Leases will generally contain provisions regulating alterations by the tenant.
- If a lease does not say anything about alterations (which would usually be an error) the tenant can carry out alterations unless they damage the property.
- It is more likely that a lease will contain detailed provisions relating to what a tenant cannot do.
- Leases often entirely prohibit structural alterations because of fears that the structure may be damaged. This may however cause problems where the tenant intends to carry out works that have a structural impact, for example insertion of new doorways.
- Leases will also often permit internal, non-structural alterations with the landlord’s consent, on the basis that the landlord will not unreasonably withhold consent.
- The landlord’s consent is usually given by means of a formal deed, which may include provisions for the tenant to reinstate the premises to their former condition at the end of the lease.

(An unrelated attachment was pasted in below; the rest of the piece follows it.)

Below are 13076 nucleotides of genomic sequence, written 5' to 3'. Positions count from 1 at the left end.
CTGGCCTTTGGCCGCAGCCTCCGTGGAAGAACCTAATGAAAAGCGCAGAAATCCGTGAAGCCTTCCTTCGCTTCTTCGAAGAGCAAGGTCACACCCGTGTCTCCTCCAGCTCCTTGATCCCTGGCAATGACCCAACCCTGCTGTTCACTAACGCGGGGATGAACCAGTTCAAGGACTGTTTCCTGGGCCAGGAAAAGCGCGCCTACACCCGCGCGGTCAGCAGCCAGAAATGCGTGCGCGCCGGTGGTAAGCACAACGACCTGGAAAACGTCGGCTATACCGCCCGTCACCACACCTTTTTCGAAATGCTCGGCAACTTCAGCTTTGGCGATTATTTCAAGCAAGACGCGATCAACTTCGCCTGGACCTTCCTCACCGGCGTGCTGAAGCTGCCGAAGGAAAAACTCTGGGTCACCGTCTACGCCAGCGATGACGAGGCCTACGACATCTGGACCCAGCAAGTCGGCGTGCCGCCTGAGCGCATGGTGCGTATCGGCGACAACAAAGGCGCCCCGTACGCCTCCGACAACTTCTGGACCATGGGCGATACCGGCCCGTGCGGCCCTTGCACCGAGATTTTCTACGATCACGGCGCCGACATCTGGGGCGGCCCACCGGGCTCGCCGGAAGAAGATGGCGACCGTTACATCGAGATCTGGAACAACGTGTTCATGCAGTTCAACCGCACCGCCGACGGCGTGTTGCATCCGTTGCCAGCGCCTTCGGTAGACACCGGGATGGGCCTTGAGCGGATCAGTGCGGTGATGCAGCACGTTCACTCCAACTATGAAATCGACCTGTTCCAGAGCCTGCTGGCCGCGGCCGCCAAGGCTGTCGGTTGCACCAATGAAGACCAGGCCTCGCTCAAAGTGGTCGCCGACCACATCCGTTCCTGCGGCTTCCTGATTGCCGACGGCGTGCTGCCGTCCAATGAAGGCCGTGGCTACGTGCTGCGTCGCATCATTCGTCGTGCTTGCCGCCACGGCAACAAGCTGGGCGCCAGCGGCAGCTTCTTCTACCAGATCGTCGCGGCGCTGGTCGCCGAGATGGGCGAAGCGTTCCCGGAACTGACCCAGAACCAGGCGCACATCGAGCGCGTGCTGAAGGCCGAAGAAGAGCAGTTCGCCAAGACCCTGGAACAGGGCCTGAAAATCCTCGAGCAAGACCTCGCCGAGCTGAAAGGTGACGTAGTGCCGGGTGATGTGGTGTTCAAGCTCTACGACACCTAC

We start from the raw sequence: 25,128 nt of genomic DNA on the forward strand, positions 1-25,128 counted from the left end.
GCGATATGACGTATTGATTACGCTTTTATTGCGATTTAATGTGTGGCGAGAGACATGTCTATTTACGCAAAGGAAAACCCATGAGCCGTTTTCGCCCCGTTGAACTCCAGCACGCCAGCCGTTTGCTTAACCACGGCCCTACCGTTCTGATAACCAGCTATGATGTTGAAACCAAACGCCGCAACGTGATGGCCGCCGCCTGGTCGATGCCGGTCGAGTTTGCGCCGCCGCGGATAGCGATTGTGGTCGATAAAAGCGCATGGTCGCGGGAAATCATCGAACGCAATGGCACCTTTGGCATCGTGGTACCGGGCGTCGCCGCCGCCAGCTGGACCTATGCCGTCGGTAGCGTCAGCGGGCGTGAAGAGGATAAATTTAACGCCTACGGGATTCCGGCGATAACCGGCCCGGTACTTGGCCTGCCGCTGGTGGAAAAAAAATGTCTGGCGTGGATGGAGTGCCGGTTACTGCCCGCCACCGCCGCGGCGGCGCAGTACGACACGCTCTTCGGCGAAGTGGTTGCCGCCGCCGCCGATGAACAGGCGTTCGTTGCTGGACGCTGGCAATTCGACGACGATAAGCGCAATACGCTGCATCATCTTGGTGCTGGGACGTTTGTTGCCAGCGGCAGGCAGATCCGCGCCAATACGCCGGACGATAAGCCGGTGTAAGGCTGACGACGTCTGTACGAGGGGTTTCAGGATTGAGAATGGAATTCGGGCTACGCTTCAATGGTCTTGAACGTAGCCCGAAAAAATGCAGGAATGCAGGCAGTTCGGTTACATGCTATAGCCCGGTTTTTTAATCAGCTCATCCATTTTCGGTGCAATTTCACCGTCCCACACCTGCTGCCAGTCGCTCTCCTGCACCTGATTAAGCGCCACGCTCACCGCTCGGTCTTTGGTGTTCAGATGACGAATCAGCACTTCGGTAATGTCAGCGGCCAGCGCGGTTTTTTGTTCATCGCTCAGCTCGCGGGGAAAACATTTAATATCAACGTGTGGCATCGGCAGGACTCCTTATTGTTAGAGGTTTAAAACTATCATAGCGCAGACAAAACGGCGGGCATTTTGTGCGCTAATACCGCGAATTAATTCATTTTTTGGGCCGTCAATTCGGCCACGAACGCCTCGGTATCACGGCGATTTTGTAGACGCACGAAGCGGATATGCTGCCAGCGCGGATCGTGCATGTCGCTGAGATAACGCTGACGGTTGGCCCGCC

- Tenants may be able to make use of section 3 of the Landlord and Tenant Act 1927 if the landlord will not agree to improvements to the property, and the lease does not permit the tenant to object to that refusal on the basis that it is unreasonable. It is a complex procedure, therefore it is better for the tenant to reach a negotiated position.
- However, the best thing to do is to ensure that when a lease is negotiated it will permit any alterations that may be necessary during the lease term. The need for landlord’s consent would be usual but it should be stated that consent must not be unreasonably withheld.